I LOVE Jessica Thompson so when I was invited to be part of the blog tour for her latest novel I jumped at the chance. Jessica is an author who I think deserves to be topping the bestseller charts and in all honesty, she is one of the BEST voices out there in contemporary fiction. Every single one of her books has made me laugh, cry and walk away feeling like I’ve learnt something vitally important.
The Waiting Game was no exception. And, may we all just appreciate the beauty of this cover please!!
As part of the blog tour I have an extract from the novel for you and a few quick words from me about how much I loved the book!
Nessa Bruce waits for her husband to come through the double doors. She’d waited for him to return home from Afghanistan for what felt like forever, and now the moment was finally here. But Jake isn’t… Jake Bruce hasn’t come home, and it looks like he never will.
Nessa’s life – and that of her daughter Poppy – is turned upside down in an instant. What has happened to the elusive man at the centre of their world? They hold onto the hope that he is still out there somewhere, alive… but as time passes by, Nessa is forced to look at her life, at the decisions she has made and the secrets she has kept. For maybe somewhere within it all lies the answer to the question she’s desperate to answer – where is the man she loves?
Nessa made her way over to the sink so she could get a glass of water. She sat down at the breakfast bar for a moment or two to catch her breath, while the mundane conversation around her flowed as easily as the wine. Will had left a small TV on. It was screwed flush against the wall. The sound was off and it was showing Sky News. Nessa was barely paying any attention to the scrolling words that ran across the bottom of the screen, struggling to concentrate amid all the different voices. I should turn the TV off, she thought, looking around for the control. No one’s watching it. But as she went to switch it off, Nessa saw the words scrolling across the screen on the news ticker, in thick, white lettering.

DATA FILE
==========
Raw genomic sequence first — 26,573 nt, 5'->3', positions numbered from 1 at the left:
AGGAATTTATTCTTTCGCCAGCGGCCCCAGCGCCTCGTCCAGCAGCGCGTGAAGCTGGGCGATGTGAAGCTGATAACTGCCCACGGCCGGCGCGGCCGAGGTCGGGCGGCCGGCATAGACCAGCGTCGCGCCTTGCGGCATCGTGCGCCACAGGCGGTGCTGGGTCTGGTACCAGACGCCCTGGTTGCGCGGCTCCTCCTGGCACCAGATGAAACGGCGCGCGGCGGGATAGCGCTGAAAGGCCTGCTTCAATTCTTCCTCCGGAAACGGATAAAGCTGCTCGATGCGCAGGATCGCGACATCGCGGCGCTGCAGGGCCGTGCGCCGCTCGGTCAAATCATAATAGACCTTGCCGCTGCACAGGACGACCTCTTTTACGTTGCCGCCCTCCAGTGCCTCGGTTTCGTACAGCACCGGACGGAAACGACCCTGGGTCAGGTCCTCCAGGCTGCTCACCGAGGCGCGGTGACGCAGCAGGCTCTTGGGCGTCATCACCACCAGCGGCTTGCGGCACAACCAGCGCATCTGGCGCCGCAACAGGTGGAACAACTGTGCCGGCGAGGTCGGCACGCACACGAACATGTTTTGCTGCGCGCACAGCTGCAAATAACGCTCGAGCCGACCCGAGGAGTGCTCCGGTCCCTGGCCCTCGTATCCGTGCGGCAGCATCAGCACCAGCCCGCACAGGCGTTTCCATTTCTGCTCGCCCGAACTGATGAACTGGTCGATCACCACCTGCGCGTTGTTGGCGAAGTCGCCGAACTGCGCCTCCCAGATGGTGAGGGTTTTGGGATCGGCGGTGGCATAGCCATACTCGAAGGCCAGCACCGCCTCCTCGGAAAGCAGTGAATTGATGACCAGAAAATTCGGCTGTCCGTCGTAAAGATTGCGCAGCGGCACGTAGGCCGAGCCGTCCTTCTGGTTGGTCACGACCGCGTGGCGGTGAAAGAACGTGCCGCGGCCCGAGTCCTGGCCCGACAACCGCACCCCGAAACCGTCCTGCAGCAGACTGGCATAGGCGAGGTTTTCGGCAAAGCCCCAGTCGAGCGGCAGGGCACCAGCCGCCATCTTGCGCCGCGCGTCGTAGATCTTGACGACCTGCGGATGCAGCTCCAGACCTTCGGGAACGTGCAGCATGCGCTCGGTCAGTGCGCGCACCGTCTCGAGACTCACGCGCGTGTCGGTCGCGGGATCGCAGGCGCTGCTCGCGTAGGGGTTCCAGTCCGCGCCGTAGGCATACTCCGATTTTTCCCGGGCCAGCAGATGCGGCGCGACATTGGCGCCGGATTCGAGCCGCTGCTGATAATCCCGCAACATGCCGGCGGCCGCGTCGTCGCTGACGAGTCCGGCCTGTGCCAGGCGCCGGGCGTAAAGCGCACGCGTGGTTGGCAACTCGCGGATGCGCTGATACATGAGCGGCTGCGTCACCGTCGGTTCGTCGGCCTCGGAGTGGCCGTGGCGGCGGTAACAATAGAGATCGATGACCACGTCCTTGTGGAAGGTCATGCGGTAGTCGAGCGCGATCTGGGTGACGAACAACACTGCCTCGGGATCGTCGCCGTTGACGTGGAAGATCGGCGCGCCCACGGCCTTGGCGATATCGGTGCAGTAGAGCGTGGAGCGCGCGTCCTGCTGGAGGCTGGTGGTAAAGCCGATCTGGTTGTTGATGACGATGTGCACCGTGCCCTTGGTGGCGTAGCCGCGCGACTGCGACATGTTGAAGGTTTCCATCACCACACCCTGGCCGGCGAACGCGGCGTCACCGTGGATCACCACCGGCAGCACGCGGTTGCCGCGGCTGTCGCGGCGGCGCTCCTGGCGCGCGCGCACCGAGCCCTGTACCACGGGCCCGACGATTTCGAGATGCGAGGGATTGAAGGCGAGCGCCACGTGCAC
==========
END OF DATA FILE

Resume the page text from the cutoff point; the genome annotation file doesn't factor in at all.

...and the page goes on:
4 British soldiers killed in Afghanistan
Nessa felt the booze drain from her blood. She was thrown back into reality, far from the fuzzy joy she’d felt in the previous hours of the evening . . . Nessa turned on the sound and upped the volume. So much so that the people around her stopped what they were doing and stared, disbelief on their faces. A couple of them said things like ‘excuse me?’ and ‘do you mind?’, but Nessa ignored them. They sounded terribly far away. She concentrated on the screen. A woman in a navy blue suit with a brown glossy bob spoke solemnly to the camera.
‘Erm, there’s a TV in the sitting room,’ one of the women said impatiently, walking away from her group of friends now and tapping Nessa urgently on the shoulder, as if trying to wake her from a trance.
‘Please, just be quiet, please,’ Nessa said, irritably brushing the woman’s hand away, desperately trying to listen.
She set her glass down on the table; it clattered against the surface because her hands were shaking uncontrollably.
‘And news just in. Four British soldiers have been killed and three seriously injured in Afghanistan in the early hours of this evening. The first reports are saying that the men were hit by a bomb blast in Helmand Province. More as we get it . . .’ the anchorwoman said darkly, before shuffling some papers before her.
Helmand Province. That was where Jake was. He was leading patrols . . .
Nessa’s stomach flipped. She felt sick. She sat there quietly for a few moments, trying to digest the news. There was a relatively high chance it didn’t involve him. But, at the same time, it could. It might . . . He was so close to coming home. Nessa felt irrationally, overwhelmingly anxious. She’d had to deal with this before, many times, but at this moment in time she felt completely out of control.
‘Are you OK?’ the woman asked, walking closer to her. She smelt of an overpowering perfume, the scent bitter and almost offensive. Nessa turned around to look at the lady. Her eyes landed on a string of pearls around her neck and a pink pair of spectacles. The lady looked baffled and almost slightly frightened of her.
I adored this book. Thompson’s ability to create such tangible stories and characters is impressive. She deals with a whole host of sensitive issues in The Waiting Game with real heart and care and manages to make me laugh and cry at the same time. Thompson has this rare skill whereby it feels like the story she’s telling is one that comes right from her heart, that each character is a part of herself and their stories are ones Jessica was made to tell. I cannot recommend this book enough! You must must must add it to your TBR pile immediately.